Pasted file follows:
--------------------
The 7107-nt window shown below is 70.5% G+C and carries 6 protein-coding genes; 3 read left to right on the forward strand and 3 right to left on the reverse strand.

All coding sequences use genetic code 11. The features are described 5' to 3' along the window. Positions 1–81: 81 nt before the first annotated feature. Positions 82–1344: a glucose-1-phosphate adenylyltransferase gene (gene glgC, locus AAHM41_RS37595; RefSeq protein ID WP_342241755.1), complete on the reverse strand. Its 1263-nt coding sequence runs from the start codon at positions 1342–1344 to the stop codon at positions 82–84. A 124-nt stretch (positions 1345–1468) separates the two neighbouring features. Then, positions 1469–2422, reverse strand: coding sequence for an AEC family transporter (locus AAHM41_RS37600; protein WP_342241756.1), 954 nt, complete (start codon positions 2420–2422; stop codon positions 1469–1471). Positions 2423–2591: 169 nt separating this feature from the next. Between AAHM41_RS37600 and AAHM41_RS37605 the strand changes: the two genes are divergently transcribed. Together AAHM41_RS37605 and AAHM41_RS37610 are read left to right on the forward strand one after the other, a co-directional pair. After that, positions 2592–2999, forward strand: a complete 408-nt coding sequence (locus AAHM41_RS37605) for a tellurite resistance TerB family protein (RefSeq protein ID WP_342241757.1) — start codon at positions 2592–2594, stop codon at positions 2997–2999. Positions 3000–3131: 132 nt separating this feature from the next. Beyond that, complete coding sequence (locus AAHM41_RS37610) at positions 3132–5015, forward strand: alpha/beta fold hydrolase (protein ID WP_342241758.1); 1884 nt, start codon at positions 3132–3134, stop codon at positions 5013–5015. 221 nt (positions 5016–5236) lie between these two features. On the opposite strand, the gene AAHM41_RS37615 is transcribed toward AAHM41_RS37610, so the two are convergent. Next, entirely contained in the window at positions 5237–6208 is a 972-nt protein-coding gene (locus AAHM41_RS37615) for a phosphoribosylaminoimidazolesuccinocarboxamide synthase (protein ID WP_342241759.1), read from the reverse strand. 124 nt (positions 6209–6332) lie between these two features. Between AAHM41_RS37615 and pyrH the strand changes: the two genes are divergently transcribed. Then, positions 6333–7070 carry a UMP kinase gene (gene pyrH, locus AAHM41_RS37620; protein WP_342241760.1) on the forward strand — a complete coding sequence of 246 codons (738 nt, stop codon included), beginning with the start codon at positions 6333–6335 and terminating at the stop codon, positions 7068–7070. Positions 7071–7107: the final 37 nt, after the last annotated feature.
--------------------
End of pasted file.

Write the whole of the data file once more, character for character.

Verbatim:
The 7107-nt window shown below is 70.5% G+C and carries 6 protein-coding genes; 3 read left to right on the forward strand and 3 right to left on the reverse strand.

All coding sequences use genetic code 11. The features are described 5' to 3' along the window. Positions 1–81: 81 nt before the first annotated feature. Positions 82–1344: a glucose-1-phosphate adenylyltransferase gene (gene glgC, locus AAHM41_RS37595; RefSeq protein ID WP_342241755.1), complete on the reverse strand. Its 1263-nt coding sequence runs from the start codon at positions 1342–1344 to the stop codon at positions 82–84. A 124-nt stretch (positions 1345–1468) separates the two neighbouring features. Then, positions 1469–2422, reverse strand: coding sequence for an AEC family transporter (locus AAHM41_RS37600; protein WP_342241756.1), 954 nt, complete (start codon positions 2420–2422; stop codon positions 1469–1471). Positions 2423–2591: 169 nt separating this feature from the next. Between AAHM41_RS37600 and AAHM41_RS37605 the strand changes: the two genes are divergently transcribed. Together AAHM41_RS37605 and AAHM41_RS37610 are read left to right on the forward strand one after the other, a co-directional pair. After that, positions 2592–2999, forward strand: a complete 408-nt coding sequence (locus AAHM41_RS37605) for a tellurite resistance TerB family protein (RefSeq protein ID WP_342241757.1) — start codon at positions 2592–2594, stop codon at positions 2997–2999. Positions 3000–3131: 132 nt separating this feature from the next. Beyond that, complete coding sequence (locus AAHM41_RS37610) at positions 3132–5015, forward strand: alpha/beta fold hydrolase (protein ID WP_342241758.1); 1884 nt, start codon at positions 3132–3134, stop codon at positions 5013–5015. 221 nt (positions 5016–5236) lie between these two features. On the opposite strand, the gene AAHM41_RS37615 is transcribed toward AAHM41_RS37610, so the two are convergent. Next, entirely contained in the window at positions 5237–6208 is a 972-nt protein-coding gene (locus AAHM41_RS37615) for a phosphoribosylaminoimidazolesuccinocarboxamide synthase (protein ID WP_342241759.1), read from the reverse strand. 124 nt (positions 6209–6332) lie between these two features. Between AAHM41_RS37615 and pyrH the strand changes: the two genes are divergently transcribed. Then, positions 6333–7070 carry a UMP kinase gene (gene pyrH, locus AAHM41_RS37620; protein WP_342241760.1) on the forward strand — a complete coding sequence of 246 codons (738 nt, stop codon included), beginning with the start codon at positions 6333–6335 and terminating at the stop codon, positions 7068–7070. Positions 7071–7107: the final 37 nt, after the last annotated feature.